What has been my favorite part so far about working at HEI would have to be the amount of learning I have gained in such a short time! I am a student by nature, and I am adamant about keeping myself mentally engaged and even challenged. HEI has provided me the space to learn a lot of practical and technical skills that is sometimes overlooked when going through the academy. HEI is definitely the home I would say that’s cultivating me to be a more well-rounded scholar and professional.

Is there anything else you’d like to add?

I really enjoy the work that I do and the opportunity it affords me to be compassionate and critical. It is such a privilege to practice what I love and I am so excited to be a part of the HEI team. I look forward to the awesome work that will come our way!


The Ed Tech Surge: Risks and Invaluable Opportunities

Photo by Junior Teixeira on Pexels.com

Along with many others working in higher education today, I am keenly observing the explosion of education technology solutions. While this growth is not primarily due to the current pandemic, the contrast between the surge in spending on ed tech and the budget cut-backs and layoffs in the academy accelerated by the pandemic is quite stark, as so eloquently explained by Goldie Blumenstyk at the Chronicle. In 2020 alone, ed-tech startup companies obtained over $2 billion in private and venture capital, a half-billion more than the year prior.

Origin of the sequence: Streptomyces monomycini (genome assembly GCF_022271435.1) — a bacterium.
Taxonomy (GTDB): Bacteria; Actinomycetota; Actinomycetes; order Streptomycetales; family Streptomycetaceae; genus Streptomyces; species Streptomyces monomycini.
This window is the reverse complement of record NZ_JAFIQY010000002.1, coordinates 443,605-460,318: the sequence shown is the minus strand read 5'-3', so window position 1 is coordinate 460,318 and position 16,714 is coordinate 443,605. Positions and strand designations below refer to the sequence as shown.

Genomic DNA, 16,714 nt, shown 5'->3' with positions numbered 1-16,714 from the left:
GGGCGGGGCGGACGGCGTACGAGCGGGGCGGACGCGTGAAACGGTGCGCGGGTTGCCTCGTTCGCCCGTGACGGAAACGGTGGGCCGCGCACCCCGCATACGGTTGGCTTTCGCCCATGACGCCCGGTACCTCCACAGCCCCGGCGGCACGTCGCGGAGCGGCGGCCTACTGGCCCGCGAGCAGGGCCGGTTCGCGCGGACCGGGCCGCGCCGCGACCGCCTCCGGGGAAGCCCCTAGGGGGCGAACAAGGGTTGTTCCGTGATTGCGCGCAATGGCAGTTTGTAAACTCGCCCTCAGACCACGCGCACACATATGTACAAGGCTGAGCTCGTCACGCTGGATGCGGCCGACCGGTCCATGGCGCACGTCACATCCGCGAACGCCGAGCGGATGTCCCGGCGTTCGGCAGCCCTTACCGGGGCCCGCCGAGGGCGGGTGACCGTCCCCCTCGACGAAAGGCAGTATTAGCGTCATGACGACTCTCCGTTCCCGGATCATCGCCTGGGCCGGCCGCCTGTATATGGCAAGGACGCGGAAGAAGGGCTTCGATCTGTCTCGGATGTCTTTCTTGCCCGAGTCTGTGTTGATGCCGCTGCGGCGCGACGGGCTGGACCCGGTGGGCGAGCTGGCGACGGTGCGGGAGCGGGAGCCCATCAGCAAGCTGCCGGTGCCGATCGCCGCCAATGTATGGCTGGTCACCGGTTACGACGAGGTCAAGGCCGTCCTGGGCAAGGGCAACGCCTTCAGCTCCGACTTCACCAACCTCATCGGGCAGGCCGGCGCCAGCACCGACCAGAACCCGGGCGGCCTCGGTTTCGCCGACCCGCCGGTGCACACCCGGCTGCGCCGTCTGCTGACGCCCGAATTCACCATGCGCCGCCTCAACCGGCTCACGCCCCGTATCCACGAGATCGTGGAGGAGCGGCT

While many ed-tech companies sell products designed for individual consumers (think Coursera to upskill on a topic or explore a curiosity), a number are developing and selling products directly to postsecondary institutions. The largest traditional category is the expanding product offerings for online learning and course solution tools that are used by brick-and-mortar institutions, as well as by growing online providers (e.g., Western Governors University, Southern New Hampshire University). Meanwhile, according to Steven Southwick, CEO and founder of Pointful Education, the product categories in ed tech expected to grow and gain wider adoption are emerging technologies such as virtual reality, augmented reality, robotics, artificial intelligence, and machine learning.

With all of this technology comes data. And with data come questions of privacy—as well as opportunities for evaluation and evidence-backed growth and improvement. Here are the areas we’re watching at HEI as this sector continues to evolve:

  • Privacy: Questions of privacy are important aspects of ed tech that will generate growing attention given the flood of technology into higher ed spaces. The more information we track about students, and the more departments engaged with technology tools, the more investments will need to be made to mitigate the risks of private student information being inappropriately accessed. It’s easy to envision a cottage industry of consultants who will soon be arriving (if they’re not already in place) to provide strategic planning around this risk in the same way they once assessed staff professional development needs.